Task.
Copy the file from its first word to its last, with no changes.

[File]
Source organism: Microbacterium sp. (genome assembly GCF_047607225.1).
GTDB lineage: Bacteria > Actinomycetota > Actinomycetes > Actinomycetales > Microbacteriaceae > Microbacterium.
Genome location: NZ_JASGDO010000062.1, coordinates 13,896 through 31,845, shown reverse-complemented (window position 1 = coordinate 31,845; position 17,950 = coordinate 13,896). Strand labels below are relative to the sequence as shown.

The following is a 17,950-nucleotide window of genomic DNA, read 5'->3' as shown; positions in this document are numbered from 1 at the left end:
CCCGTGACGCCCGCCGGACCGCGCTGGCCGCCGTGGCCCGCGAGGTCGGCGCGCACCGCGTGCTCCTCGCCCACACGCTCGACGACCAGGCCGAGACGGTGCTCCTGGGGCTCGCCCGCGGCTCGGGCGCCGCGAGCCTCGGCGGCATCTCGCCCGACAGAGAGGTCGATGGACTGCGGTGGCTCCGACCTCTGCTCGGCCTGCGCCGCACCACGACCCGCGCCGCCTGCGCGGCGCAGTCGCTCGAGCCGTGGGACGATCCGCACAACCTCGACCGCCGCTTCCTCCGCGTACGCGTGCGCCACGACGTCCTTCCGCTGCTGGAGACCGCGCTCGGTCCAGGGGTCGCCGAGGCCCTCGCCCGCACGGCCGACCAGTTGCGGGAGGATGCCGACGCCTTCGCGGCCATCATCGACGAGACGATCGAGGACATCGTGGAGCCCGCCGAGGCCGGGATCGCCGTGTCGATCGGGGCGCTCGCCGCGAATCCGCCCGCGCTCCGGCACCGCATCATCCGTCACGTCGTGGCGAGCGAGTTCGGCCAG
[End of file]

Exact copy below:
Source organism: Microbacterium sp. (genome assembly GCF_047607225.1).
GTDB lineage: Bacteria > Actinomycetota > Actinomycetes > Actinomycetales > Microbacteriaceae > Microbacterium.
Genome location: NZ_JASGDO010000062.1, coordinates 13,896 through 31,845, shown reverse-complemented (window position 1 = coordinate 31,845; position 17,950 = coordinate 13,896). Strand labels below are relative to the sequence as shown.

The following is a 17,950-nucleotide window of genomic DNA, read 5'->3' as shown; positions in this document are numbered from 1 at the left end:
CCCGTGACGCCCGCCGGACCGCGCTGGCCGCCGTGGCCCGCGAGGTCGGCGCGCACCGCGTGCTCCTCGCCCACACGCTCGACGACCAGGCCGAGACGGTGCTCCTGGGGCTCGCCCGCGGCTCGGGCGCCGCGAGCCTCGGCGGCATCTCGCCCGACAGAGAGGTCGATGGACTGCGGTGGCTCCGACCTCTGCTCGGCCTGCGCCGCACCACGACCCGCGCCGCCTGCGCGGCGCAGTCGCTCGAGCCGTGGGACGATCCGCACAACCTCGACCGCCGCTTCCTCCGCGTACGCGTGCGCCACGACGTCCTTCCGCTGCTGGAGACCGCGCTCGGTCCAGGGGTCGCCGAGGCCCTCGCCCGCACGGCCGACCAGTTGCGGGAGGATGCCGACGCCTTCGCGGCCATCATCGACGAGACGATCGAGGACATCGTGGAGCCCGCCGAGGCCGGGATCGCCGTGTCGATCGGGGCGCTCGCCGCGAATCCGCCCGCGCTCCGGCACCGCATCATCCGTCACGTCGTGGCGAGCGAGTTCGGCCAG